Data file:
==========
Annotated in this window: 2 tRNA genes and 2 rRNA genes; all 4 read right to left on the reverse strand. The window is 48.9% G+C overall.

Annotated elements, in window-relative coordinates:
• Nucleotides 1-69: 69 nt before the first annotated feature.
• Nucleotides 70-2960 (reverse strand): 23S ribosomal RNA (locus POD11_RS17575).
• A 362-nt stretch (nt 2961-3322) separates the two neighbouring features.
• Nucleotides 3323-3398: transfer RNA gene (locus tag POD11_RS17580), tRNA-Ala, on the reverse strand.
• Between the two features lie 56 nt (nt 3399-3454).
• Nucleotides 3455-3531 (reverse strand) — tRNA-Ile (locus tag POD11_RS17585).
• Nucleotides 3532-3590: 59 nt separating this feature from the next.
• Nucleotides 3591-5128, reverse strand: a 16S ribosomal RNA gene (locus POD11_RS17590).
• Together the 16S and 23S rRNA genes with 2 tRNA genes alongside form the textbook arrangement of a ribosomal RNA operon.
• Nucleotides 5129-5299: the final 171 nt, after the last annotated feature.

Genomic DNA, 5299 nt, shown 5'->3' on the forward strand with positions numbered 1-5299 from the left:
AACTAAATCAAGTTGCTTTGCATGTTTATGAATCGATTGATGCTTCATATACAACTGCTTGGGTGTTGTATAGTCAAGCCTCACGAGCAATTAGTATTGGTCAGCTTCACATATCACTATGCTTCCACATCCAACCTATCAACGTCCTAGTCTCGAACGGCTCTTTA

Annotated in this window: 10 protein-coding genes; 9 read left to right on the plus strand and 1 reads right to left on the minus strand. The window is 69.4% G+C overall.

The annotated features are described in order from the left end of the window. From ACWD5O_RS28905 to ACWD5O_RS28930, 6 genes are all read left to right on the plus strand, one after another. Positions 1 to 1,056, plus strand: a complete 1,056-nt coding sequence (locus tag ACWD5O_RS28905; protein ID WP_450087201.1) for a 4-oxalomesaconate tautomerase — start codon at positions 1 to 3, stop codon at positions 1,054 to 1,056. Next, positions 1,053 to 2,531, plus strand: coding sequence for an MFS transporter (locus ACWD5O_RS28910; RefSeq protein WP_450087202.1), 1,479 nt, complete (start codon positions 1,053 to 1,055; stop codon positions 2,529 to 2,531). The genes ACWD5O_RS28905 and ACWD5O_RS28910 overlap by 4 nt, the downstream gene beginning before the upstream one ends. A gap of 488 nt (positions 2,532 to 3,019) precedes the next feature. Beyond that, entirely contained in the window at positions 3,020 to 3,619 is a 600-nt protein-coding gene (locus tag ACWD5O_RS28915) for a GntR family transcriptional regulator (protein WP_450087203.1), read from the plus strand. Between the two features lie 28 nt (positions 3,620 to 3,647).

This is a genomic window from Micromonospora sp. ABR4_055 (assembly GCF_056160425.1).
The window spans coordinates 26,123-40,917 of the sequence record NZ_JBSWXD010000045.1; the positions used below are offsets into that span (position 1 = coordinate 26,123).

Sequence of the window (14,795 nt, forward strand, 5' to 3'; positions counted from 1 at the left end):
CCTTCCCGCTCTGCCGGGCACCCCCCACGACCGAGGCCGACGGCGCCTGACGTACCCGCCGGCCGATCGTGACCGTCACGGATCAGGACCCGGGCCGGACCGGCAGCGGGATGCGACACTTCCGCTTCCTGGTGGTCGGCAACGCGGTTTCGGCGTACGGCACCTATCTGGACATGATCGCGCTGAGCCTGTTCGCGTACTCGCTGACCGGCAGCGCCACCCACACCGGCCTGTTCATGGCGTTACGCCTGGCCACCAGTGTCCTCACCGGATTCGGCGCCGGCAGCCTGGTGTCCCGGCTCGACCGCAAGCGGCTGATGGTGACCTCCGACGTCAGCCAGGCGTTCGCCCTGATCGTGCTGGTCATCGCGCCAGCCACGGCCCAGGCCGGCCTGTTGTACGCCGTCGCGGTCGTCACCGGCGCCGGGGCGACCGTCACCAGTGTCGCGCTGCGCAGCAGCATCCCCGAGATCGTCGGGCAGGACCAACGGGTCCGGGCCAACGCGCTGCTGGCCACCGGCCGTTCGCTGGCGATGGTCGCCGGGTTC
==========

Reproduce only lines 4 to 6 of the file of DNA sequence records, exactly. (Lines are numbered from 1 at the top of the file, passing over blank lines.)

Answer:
• Nucleotides 70-2960 (reverse strand): 23S ribosomal RNA (locus POD11_RS17575).
• A 362-nt stretch (nt 2961-3322) separates the two neighbouring features.
• Nucleotides 3323-3398: transfer RNA gene (locus tag POD11_RS17580), tRNA-Ala, on the reverse strand.